August 11, 2005

Postcard: Who is Larry Twombly?

Horatio Alger couldn’t have written a better story about the life of Larry Twombly. It’s so good – a former hockey standout at Harvard who now presides as CEO of the growing California-based beverage company he founded last year – it appeared in Monday’s edition of USA Today.

Great story. But much of it, particularly the information regarding his hockey career, is untrue.

Hello, Larry

Read the full story from Monday's USA Today about Larry Twombly and his company, Hat Trick Beverage, here. Early Thursday morning, the newspaper ran a follow-up report addressing Twombly's claims.

When the story ran in the multi-color earlier this week, it sent me to the archives to find out more about this guy – the son of a New Hampshire truck driver who was drafted by the Boston Bruins and, by earning an invitation to play for the Crimson, the first member of his family to attend college. Despite being involved in a horrific motorcycle accident as a freshman that pulverized his leg, he returned to the Harvard team, and spent time in the minor leagues with the Maine Mariners and Providence Bruins of the American Hockey League and the International Hockey League’s San Diego Gulls after graduation.

First stop: HockeyDB (, the massive statistics database which is to hockey history what The Weather Channel is to hurricane coverage. The first search, using Twombly’s last name, turned up nothing. For the second search, I entered just the first three letters of his last name. Nope. We tried using the letters “T-r-o”. Uh-uh.

Time for Plan B: Delving into HockeyDB’s vault of team statistics. Just to be sure, the INCH staff searched each of Harvard’s final stats sheets from the 1980’s. No luck. Then we checked old Maine Mariners numbers. Not there, either. Our search of San Diego Gulls statistics was fruitless, too. We investigated the Providence Bruins’ history – pretty easy since they’ve only been around since 1992. No sign of Twombly. On the Baby Bruins’ official site, he’s not listed among the franchise’s alums.

On to Plan C, which probably should’ve been Plan B, but I digress. If he was drafted by the Bruins, Twombly’s name would be in the team’s media guide. Granted, my copy is a little dated – three years old – but he doesn’t show up in the B’s draft history. A breeze through the 2005 NHL Draft Guide was also unsuccessful.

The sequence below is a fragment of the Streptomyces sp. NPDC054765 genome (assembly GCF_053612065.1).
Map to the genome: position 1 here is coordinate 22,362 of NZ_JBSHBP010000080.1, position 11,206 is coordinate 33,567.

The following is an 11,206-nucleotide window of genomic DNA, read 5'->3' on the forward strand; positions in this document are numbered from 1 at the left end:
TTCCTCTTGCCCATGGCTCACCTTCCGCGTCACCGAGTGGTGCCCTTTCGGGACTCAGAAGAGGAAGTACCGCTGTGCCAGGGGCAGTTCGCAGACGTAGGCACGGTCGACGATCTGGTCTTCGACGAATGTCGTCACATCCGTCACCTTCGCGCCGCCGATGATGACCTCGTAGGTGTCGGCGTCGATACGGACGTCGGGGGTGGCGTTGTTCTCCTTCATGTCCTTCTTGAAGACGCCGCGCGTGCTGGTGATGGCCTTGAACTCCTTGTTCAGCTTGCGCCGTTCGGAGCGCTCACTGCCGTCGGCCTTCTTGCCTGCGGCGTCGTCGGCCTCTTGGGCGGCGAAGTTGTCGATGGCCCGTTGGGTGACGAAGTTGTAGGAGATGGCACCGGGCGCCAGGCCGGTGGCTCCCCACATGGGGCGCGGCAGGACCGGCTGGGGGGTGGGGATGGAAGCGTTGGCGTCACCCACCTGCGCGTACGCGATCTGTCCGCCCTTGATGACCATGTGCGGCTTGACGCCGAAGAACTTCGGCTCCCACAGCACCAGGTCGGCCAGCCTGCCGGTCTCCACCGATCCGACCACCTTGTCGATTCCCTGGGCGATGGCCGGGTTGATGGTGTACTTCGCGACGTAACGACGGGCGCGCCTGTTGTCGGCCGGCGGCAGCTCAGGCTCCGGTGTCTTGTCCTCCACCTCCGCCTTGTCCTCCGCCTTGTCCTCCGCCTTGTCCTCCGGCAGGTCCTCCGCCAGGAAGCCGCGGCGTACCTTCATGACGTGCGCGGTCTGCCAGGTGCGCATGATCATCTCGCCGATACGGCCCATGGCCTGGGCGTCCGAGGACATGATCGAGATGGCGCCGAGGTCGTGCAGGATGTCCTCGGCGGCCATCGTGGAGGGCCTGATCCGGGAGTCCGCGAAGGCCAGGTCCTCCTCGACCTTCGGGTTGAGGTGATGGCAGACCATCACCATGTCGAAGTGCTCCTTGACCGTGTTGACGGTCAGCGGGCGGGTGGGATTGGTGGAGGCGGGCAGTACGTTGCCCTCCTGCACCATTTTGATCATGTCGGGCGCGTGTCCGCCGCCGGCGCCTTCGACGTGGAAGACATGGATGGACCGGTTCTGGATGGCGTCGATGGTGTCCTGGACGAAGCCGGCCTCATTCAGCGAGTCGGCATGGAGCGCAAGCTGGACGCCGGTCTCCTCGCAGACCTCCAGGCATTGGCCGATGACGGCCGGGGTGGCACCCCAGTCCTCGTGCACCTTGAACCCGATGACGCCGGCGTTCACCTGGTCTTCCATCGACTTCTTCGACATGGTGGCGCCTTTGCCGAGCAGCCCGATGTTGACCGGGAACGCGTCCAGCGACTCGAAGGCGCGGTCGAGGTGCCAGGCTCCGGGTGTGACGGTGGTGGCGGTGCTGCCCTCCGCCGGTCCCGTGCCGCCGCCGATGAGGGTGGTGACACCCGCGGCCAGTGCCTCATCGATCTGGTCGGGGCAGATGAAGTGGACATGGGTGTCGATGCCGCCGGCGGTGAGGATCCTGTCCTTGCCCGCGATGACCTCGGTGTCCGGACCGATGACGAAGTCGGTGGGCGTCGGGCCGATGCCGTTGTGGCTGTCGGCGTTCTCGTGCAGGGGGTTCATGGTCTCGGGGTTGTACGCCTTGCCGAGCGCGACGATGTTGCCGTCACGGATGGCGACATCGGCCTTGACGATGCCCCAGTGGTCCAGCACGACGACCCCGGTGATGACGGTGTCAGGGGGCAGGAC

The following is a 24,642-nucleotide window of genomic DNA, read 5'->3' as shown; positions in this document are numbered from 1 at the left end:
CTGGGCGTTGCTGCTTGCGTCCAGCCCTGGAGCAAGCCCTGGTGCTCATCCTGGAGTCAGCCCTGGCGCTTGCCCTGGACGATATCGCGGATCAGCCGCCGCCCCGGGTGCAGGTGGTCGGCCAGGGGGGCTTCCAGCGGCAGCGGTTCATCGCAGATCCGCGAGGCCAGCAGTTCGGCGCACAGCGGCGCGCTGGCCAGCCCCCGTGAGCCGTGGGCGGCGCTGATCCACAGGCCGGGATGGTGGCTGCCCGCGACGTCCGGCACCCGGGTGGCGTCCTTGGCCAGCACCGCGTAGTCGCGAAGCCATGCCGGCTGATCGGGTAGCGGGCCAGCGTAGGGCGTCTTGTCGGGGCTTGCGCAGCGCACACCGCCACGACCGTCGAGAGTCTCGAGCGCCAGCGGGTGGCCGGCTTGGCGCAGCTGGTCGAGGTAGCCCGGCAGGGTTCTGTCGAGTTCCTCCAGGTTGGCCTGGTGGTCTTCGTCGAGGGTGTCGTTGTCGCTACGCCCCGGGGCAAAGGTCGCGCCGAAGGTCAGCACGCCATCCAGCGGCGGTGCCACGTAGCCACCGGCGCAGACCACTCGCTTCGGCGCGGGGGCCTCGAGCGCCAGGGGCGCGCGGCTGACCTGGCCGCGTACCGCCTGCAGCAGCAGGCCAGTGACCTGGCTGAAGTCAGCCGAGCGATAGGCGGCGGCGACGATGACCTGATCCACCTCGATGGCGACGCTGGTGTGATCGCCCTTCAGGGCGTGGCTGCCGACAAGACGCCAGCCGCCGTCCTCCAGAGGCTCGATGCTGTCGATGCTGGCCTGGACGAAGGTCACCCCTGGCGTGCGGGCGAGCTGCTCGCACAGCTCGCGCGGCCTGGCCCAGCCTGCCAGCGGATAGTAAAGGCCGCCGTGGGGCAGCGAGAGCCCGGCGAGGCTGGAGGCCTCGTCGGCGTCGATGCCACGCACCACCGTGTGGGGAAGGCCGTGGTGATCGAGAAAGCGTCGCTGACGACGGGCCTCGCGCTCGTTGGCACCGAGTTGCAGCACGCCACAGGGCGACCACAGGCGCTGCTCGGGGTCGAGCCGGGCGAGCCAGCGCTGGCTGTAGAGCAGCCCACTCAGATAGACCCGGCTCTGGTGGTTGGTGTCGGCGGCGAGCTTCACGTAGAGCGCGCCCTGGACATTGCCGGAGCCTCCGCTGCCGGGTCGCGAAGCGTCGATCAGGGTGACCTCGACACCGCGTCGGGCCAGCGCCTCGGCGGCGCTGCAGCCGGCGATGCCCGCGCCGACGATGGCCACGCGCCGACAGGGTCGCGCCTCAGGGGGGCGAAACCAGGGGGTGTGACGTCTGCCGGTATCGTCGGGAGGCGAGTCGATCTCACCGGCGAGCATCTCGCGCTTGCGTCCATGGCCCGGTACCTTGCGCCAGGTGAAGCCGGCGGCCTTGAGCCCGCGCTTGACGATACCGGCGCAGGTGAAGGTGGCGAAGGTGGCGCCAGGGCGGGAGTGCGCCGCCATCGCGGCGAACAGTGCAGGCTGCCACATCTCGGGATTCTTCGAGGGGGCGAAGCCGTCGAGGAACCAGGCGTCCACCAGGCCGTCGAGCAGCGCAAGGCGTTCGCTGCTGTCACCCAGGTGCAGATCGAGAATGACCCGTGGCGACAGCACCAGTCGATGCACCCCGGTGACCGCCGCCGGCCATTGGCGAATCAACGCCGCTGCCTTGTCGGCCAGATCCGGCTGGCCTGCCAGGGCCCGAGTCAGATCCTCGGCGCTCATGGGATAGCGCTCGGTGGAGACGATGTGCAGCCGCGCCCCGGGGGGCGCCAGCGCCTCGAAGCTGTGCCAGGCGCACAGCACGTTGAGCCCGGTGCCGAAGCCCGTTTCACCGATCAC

Finally, Plan D: Rummaging through the official Web site of Harvard athletics. A document on the men’s ice hockey page detailing the program’s past letterwinners doesn’t mention Larry Twombly. Nor is he listed among the Crimson players taken in the NHL Draft.

It sure looks like Twombly hoodwinked USA Today, but it’s not the first time he’s alluded to a hockey career in print. A Google search turns up references to past playing days ranging from the San Diego Union-Tribune to a number of stock analysis Web sites.

So the guy fabricated a hockey history. Big deal, right? He runs a growing company – Hat Trick Beverage’s stock peaked at 7.5 cents per share Wednesday after opening at one cent Monday morning, the day the article came out. Approximately 7.5 million shares have moved this week, not bad for an outfit that had only traded more than a million shares twice since going public in December. Must be that international business degree Twombly earned from Harvard in 1988, eh?

Uh, wait a second. In Cambridge, supposed classmates and teammates were left questioning their memories – something we expect Harvard alums don't do often. INCH couldn’t find anyone who could remember Twombly, and a glance at an alumni directory came up empty as well.

We wondered, Is USA Today aware of all this? I e-mailed Stephanie Armour, who wrote the story, Wednesday afternoon. About an hour or so later, she called me and said that, indeed, they'd found similar discrepencies.

I abandoned the CSI approach and found a phone number for Hat Trick Beverages via Google, hoping to speak directly to the source. Our optimism soared, buoyed by a quote in the USA Today feature in which Twombly says he “has his phone number on everything” and takes his own calls.

Not long after dialing, I was greeted by Larry Twombly…and his voice mail message. After the tone, I explained who I was, that I saw the USA Today piece and wanted to ask him a few questions about his playing career.

Twombly hasn’t called back, which is kind of a surprise. On his voice mail, he said he’d get right back to me. No fooling.

– Mike Eidelbes

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